MASSACRE. That’s how journalists are describing the ongoing retrenchment at Mediamax Ltd, where 160 employees are being offloaded.
This will rank as one the bloodiest layoff in Kenya’s recent corporate history, and the biggest in media, rivaling Standard Group’s September 2017 sacking of just over 100.
The major casualty so far, according to information reaching Business Today newsdesk, is K24, followed by Kameme TV. At K24, 10 editors are being sent home as the company moves to cut costs and streamline operations.
Virtually all K24 editors have been fired. “K24 has been swept clean,” said an editor at Mediamax. “I am not even sure about myself. The situation is tense.”
Those who have reportedly been given letters include K24 managing editor Fred Njiiri, Frankline Wambugu, the managing editor for Kiswahili and chief anchor; English Managing Editor Boniface Mutakha, and Deputy Managing Editor Ali Mtenzi.
Others shown the door include K24 business editor Tony Timase and Sports Editor Torome Tirike, who moved from Citizen TV.
Incidentally, these editors were promoted on the same date in 2016 by then CEO Ian Fernandes, who left Mediamax in June this year. He is said to have thrown in the towel after trying to turnaround the company since he joined in 2014 from Nation Media Group.
The target at K24 appears to be senior editors with fat salaries, a source at Mediamax Networks said, an indication of just how far the company is willing to go to trim its payroll. Some of the editors had already been sent on compulsory leave.
At Kameme TV, the company has scrapped the newsgathering function and to focus more on entertainment, leaving tens of journalists and other support workers without jobs.
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Meanwhile, Kameme FM has lost Moses Kanyira, a popular reporter and continuity announcer, who has worked for the radio station for 17 years.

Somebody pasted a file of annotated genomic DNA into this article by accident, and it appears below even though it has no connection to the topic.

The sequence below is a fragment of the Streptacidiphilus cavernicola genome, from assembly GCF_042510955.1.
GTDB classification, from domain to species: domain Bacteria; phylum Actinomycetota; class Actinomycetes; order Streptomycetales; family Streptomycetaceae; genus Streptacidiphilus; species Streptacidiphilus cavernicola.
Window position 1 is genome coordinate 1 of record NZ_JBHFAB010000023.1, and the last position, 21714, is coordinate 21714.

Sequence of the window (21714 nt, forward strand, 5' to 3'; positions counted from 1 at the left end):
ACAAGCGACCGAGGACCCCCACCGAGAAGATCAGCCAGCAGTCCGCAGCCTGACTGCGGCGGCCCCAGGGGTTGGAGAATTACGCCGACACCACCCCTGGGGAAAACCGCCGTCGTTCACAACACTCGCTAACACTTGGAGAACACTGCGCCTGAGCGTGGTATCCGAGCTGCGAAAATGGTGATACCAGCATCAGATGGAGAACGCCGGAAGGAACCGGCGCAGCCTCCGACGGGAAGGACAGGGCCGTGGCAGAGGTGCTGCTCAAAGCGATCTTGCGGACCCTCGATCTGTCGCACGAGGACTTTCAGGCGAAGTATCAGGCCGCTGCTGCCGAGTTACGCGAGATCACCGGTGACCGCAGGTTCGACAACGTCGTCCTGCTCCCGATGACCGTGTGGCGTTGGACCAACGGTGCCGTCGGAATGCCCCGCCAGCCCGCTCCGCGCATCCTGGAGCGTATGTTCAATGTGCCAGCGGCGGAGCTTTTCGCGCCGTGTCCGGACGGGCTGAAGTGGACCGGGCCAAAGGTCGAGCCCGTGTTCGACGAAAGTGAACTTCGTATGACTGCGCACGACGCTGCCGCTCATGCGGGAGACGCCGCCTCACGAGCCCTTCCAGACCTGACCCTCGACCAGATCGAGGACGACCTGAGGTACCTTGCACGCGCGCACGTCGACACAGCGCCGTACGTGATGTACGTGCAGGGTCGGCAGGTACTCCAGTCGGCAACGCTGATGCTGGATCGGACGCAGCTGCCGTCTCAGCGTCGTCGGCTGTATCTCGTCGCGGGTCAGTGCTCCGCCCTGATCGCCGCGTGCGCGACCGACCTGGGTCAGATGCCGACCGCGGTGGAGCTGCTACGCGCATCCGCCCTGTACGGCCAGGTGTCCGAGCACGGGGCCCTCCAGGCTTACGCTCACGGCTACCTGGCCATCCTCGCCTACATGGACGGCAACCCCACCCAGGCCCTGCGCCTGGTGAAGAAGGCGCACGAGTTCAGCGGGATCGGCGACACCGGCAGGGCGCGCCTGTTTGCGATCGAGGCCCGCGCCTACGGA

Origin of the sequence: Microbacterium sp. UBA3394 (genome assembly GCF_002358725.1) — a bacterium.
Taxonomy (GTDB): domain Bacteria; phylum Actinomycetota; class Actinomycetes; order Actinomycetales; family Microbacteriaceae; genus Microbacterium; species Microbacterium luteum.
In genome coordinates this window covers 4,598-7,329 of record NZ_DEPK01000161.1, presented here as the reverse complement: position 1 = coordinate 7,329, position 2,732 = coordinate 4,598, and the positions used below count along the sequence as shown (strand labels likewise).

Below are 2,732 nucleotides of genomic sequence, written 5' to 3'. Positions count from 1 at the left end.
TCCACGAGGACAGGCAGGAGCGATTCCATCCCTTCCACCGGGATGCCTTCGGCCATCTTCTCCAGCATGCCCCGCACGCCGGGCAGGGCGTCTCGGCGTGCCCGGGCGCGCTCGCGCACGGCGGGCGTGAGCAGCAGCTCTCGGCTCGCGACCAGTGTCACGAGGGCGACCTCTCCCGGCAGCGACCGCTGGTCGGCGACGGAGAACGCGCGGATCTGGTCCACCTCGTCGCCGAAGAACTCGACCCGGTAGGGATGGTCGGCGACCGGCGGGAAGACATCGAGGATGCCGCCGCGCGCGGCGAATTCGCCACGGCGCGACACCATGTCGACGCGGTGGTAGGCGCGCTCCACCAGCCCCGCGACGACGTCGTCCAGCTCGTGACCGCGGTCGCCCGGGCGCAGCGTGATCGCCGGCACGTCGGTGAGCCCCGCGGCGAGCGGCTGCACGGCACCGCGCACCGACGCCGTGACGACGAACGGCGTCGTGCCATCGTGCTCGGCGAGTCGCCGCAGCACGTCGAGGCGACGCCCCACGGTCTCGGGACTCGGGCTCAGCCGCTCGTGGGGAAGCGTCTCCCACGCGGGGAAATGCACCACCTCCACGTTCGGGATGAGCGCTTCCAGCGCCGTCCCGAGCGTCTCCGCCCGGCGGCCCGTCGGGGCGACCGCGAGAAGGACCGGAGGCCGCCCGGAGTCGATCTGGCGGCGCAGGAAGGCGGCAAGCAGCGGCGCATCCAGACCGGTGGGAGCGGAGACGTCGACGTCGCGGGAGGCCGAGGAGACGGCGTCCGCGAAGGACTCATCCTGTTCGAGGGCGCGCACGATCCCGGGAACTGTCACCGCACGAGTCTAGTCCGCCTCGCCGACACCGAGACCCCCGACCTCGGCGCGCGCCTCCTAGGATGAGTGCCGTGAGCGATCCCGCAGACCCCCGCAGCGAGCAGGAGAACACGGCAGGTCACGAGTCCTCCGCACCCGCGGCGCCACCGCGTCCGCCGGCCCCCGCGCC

The lay-off is cutting across the entire company – from editorial to management, marketing and printing press.
Sacking all editors is unprecedented in the industry. The company could be pushing them out and have them rehired on lower terms like Nation Media Group did in January 2018. It is understood some editors had taken a pay cut while others declined.
The sacking process kicked off after the 10am staff meeting today where Mediamax acting CEO Ken Ngaruiya revealed the bad news that 160 employees would be affected. He said those being laid off would be called individually by the human resources team.
Use and dump tactic
It’s not clear how long the exercise will take, but given that the notice expires today, all the 160 are likely to be cleared today.
The lay-off has turned the spotlight on Uhuru Kenyatta family and Deputy President Dr William Ruto, who co-own the company and have been championing the drive to create more jobs in the Kenyan economy.
With the latest sackings, K24 is beginning to get the reputation of a career killer. The pattern of poaching star journalists and then offloading them after a few years is clearly discernible.
Previously, the company has enticed journalists with good packages only to fire them later. Those who have borne this brunt include former KTN Kiswahili presenter Anne Ngugi, who was sacked while pregnant. Others include a group of journalists – Janet Chapia, Dancun Khaemba, Chris Thairu, Anders Ihachi and Geoffrey Wachira – who left Citizen but were to be fired two years later.
The company has also barred its journalists from joining the Kenya Union of Journalists, which exposes them to the whims of management. KUJ Secretary-General Erick Oduor said they are still engaging the media house on the matter.
[ Watch out for more updates ]